Maybe it's crossed your mind, lately, that my craft output (if not my creative planning) isn't at its usual volume. I, for one, am blaming this on my home renovation. You know, the home reno that was supposed to be done by Labour Day? Well, now we're aiming for Canadian Thanksgiving. Because, natch, everyone ties the wishful completion of renovations to the major holidays.
Since I'm sure this is a topic of major interest to you (cue clearing of throat), here's a little update:
- My expectations are beaten down so I can scarcely care anymore that we're behind schedule, over budget, unable to see through our windows, living under the shadow of scaffolding, cramped and without a useable back yard.
- This is despite the fact that my husband has taken on a second career (though his original one is going through an extremely busy phase) managing the contractor who's managing the trades. Scott is to be commended as the work is being excellently completed, if at the pace of restoration. The truth is, I don't understand how anyone can do any renovations for an affordable price. It takes so much labour, so many resources and SO MUCH TIME. We did go through a phase of trades-absenteeism (boring story), which affected our end-date, but we've more than made up the time and there's still an endless roster of things to complete.
- It's pretty freakin' gorgeous up there. You know I was not in favour of this reno, since it comes at the expense of the new kitchen I desperately wanted (and arguably need). But I have to say, it's a beautifully balanced addition to the home I love so much.
- Can't blame trades for everything... When we learned that the original floor would take far too much money to restore, based on its condition - we would have needed to remove all the boards, re-mill and re-lay them to fit and this wouldn't have addressed our sound-insulation concern adequately - we had to choose an alternative. Just call me that really annoying homeowner (a la Property Brothers) who says, at the last minute, I simply MUST have this special floor I just found - the one that needs to come in from Quebec takes an extra two weeks.
- More to come on the floor but it's engineered wood, specifically reclaimed oak (i.e. barn board in a previous life). Plank lengths are 6 feet and plank width is 7.5 inches. No new trees were harmed in the making of this project and the reclaimed wood is exceedingly beautiful. Furthermore, it'll be laid on a sound insulating underlay (important as this room will act as my husband's music studio). Finally, nothing has been glued onto the existing hardwood so it will still be restorable in the future, should the next owners choose to go that route. Mind you, they'd be stupid to do that cuz the new floor is FINE.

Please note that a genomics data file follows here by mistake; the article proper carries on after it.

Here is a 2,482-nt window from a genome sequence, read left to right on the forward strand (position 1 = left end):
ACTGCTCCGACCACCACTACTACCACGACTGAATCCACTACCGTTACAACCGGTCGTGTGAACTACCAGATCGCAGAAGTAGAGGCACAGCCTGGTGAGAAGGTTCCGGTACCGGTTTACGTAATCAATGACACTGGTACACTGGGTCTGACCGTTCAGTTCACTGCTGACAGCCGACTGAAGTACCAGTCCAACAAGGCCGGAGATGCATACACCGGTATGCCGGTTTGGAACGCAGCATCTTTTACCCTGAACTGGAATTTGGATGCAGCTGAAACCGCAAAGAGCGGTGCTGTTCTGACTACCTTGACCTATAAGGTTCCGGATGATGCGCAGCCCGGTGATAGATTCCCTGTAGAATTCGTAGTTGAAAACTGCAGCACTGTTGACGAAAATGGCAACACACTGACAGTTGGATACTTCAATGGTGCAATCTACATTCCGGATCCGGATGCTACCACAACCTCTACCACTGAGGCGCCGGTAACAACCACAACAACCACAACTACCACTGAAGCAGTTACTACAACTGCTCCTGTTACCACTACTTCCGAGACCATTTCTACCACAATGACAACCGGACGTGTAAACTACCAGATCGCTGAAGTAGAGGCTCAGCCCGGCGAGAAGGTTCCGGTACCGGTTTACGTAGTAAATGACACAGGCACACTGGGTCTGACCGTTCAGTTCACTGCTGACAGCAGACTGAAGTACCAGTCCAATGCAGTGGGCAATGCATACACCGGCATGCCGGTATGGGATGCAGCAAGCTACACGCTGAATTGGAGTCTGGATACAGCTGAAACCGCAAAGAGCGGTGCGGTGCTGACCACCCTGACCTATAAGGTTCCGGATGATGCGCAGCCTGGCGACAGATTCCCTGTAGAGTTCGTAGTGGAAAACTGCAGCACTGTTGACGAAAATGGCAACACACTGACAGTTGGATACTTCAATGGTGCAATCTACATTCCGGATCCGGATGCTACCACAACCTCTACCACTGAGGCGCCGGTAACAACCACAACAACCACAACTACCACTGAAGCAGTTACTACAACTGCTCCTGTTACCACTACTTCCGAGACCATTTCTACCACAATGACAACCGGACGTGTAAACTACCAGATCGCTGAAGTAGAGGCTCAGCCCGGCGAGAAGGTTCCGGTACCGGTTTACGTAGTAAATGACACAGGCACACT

- In the words of my mother - who, on an impressive side note, is currently walking 500 miles in 6 weeks on the Camino de Santiago - Pay a lot, cry once. Pay a little, cry forever. (I think she's paraphrased the French saying: Bon marché tire agent de bourse. i.e. What is cheap is the most costly.) I'm working this philosophy, apparently, as the engineered wood we've ordered costs about 50 per cent more than your average nice hardwood. Mind you, to find hardwood in the length and width dimensions of this engineered wood, you'd be looking at about 100 bucks a board foot (that's smaller than a square foot, fyi). We're paying much less than that because the beautiful reclaimed oak you'll see sits on a bed of engineered wood. Point is, you won't be able to tell that our new floor isn't hardwood through all of its thicknesses. It will look like a million bucks (which is practically what it would have cost if it were pure hardwood).
- IMO, the two things you notice first in any home are a) the height of the ceilings / light ratio and b) the quality of the floors. I'm just going to say it - I'm a total floor snob. One of the things I love most about old homes is the beauty of the wooden floors. I don't particularly like skinny planks. I don't like parquet, I don't like hardwood laid along the horizontal grain of the room. Laminate just makes me angry.
- Having said all this, I'm at the "crying once" moment, for sure. I'm vaguely afraid of my line of credit.